# The Universal Set

In previous lessons, we learned that a set is a group of objects, and that Venn diagrams can be used to illustrate both set relationships and logical relationships.

Example 1: Given A = {1, 2, 5, 6} and B = {3, 9}, what is the relationship between these sets?

A and B have no elements in common. This relationship is shown in the Venn diagram below. Answer: A and B have no elements in common. These sets do not overlap.

In example 1, A and B have no elements in common. (Each set is shaded with a different color to illustrate this.) Therefore, it is logical to assume that there is no relationship between these sets. However, if we consider these sets as part of a larger set, then there is a relationship between them. For example, consider the single-digit numbers 1 through 9: If {1, 2, 3, 4, 5, 6, 7, 8, 9} is our larger set, then A and B are part of that set. Thus A and B are each a subset of this larger set, called the Universal Set.

Definition: Universal Set is the set of all elements under consideration, denoted by capital . All other sets are subsets of the universal set.

Example 2: Given = {1, 2, 3, 4, 5, 6, 7, 8, 9},  A = {1, 2, 5, 6} and B = {3, 9}, draw a Venn diagram to represent these sets. Think of a Universal set is the "big picture" It includes everything under consideration, or everything that is relevant to the problem you have. In example 2, and Note that subsets A and B do not overlap: These sets are disjoint. The procedure for creating a Venn diagram is as follows;

1. Draw a rectangle and label it U to represent the universal set.
2. Draw circles within the rectangle to represent the subsets of the universe. Label the circles and write the relevant elements in each circle.
3. Write the remaining elements outside the circles but within the rectangle.

Let's look at some more examples.

Example 3: Given = {whole numbers less than 10},  P = {multiples of 3 less than 10} and Q = {even numbers less than 10}, draw a Venn diagram to represent these sets. In example 3, subsets P and Q are overlapping.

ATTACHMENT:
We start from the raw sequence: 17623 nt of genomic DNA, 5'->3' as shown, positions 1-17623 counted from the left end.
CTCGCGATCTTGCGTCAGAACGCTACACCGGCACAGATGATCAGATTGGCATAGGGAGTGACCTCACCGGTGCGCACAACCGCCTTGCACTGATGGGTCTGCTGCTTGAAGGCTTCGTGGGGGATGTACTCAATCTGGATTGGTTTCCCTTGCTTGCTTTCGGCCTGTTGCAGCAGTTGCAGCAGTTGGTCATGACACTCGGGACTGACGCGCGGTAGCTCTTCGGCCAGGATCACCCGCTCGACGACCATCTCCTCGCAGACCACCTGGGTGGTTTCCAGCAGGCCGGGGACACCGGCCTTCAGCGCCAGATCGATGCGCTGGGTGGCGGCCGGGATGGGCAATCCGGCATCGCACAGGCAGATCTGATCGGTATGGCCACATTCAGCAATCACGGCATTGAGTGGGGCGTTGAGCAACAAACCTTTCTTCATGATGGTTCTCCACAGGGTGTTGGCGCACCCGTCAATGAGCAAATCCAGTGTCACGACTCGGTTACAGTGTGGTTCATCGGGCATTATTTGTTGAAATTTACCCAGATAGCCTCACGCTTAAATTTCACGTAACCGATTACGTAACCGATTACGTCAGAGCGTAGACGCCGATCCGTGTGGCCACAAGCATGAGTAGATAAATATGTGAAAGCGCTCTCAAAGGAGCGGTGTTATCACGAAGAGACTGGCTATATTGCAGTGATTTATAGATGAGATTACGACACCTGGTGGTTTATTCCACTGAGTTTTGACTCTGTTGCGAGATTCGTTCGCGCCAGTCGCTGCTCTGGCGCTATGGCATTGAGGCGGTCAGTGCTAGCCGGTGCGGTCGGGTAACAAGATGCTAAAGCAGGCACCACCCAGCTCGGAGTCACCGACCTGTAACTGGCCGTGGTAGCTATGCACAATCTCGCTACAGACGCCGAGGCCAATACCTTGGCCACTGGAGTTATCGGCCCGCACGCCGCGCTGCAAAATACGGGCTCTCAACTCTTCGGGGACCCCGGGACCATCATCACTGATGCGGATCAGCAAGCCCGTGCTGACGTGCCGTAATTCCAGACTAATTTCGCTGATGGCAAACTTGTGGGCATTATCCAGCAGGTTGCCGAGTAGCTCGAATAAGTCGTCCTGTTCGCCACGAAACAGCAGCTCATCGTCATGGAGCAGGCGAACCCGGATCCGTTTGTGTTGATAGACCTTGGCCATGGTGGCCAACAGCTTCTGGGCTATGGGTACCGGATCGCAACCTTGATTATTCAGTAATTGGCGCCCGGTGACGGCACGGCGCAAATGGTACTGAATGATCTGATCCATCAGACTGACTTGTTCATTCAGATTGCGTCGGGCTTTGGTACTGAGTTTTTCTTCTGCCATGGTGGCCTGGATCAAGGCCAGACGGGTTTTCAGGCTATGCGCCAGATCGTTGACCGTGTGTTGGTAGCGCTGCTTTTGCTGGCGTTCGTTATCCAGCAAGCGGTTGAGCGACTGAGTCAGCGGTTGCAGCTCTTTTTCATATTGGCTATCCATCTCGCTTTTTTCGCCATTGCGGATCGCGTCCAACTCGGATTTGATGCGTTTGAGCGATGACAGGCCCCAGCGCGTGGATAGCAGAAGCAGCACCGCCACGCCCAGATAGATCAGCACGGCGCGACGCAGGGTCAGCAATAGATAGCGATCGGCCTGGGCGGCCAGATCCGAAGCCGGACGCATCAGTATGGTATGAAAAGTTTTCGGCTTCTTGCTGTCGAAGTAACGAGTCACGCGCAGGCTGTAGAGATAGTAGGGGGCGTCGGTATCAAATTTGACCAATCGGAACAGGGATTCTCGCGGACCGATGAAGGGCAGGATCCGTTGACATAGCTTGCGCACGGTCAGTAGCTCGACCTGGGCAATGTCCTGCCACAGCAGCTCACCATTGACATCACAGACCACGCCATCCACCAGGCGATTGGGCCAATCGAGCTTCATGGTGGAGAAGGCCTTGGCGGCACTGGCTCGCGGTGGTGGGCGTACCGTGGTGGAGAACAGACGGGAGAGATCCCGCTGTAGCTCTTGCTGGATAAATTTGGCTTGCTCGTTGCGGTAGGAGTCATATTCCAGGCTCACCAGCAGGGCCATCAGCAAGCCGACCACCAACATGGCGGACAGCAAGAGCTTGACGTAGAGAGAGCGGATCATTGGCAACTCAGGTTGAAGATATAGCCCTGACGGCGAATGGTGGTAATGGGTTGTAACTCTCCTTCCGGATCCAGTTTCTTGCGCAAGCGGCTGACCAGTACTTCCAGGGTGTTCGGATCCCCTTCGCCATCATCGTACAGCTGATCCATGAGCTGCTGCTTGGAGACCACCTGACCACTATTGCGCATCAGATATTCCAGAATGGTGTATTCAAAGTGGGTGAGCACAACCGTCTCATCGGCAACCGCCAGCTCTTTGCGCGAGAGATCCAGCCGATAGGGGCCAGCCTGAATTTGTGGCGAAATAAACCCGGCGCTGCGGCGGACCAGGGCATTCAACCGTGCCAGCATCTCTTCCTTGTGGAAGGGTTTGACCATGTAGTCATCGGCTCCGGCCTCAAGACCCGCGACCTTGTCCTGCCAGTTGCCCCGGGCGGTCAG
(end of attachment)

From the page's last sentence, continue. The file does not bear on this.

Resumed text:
Example 4: Given = {whole numbers},  R = {primes numbers less than 12} and S = {even primes}, draw a Venn diagram to represent these sets. In example 4, S is contained within R. This is due to the fact that the number 2 is the only even prime. In addition, the universal set is infinite, since the set of whole numbers goes on forever. Accordingly, we did not include any remaining whole numbers outside the circles and within the rectangle.

Example 5: Given = {animals},  X = {dogs} and Y = {cats}, draw a Venn diagram to represent these sets. In example 5, subsets X and Y do not overlap. Below is a word problem that you may find interesting.

Example 6: In a class of 10 students, some students were selected for the school band, some were selected for the school chorus, some were selected for both, and the rest were selected for neither. Given = {Sam, Kyesha, Derek, Lorrie, Robin, Raúl, Shirley, Nathan, Chris, Dana},  Band = {Sam, Lorrie, Raúl, Derek} and Chorus = {Robin, Derek, Kyesha}, draw a Venn diagram to represent these sets. In example 6, Band and Chorus are overlapping sets. In addition, Band and Chorus are each a subset of the universal set, which is all the students in the class.

In this lesson, we examined several examples of universal sets with Venn diagrams. In some examples, the sets overlapped and in some they did not. Also included were examples in which one set was contained within the other.

Summary: A universal set is a set containing all elements of a problem under consideration, denoted by capital . A universal set includes everything under consideration, or everything that is relevant to the problem you have. If the universal set contains sets and B, then and .

### Exercises

 1. If G = {-9, -8, -7, -6} and H = {+8, +2, +7, +4}, then which of the following is the universal set? = {fractions} = {integers} = {irrationals} All of the above. RESULTS BOX:
 2. If X = {Asia, Africa, North America, South America, Antarctica, Europe, Australia}, and Y = {Atlantic, Pacific, Arctic, Indian, Antarctic}, then which of the following could be the universal set? = {oceans} = {countries} = {world} All of the above. RESULTS BOX:
 3. If = {whole numbers}, M = {even numbers} and N = {odd numbers}, then which of the following statements is true?  M ∩ N = Ø All of the above. RESULTS BOX:
 4. If = {polygons} and A = {quadrilaterals), then which of the following sets does not overlap with A, and is also is a part of ? B = {rectangles} C = {triangles} D = {parallelograms} None of the above. RESULTS BOX:
 5. If = {whole numbers less than 40} and P = {1, 4, 9, 16, 25, 36}, then which of the following sets overlaps with P, and is also a part of ? Q = {factors of 36} R = {multiples of 4} S = {even primes} None of the above. RESULTS BOX: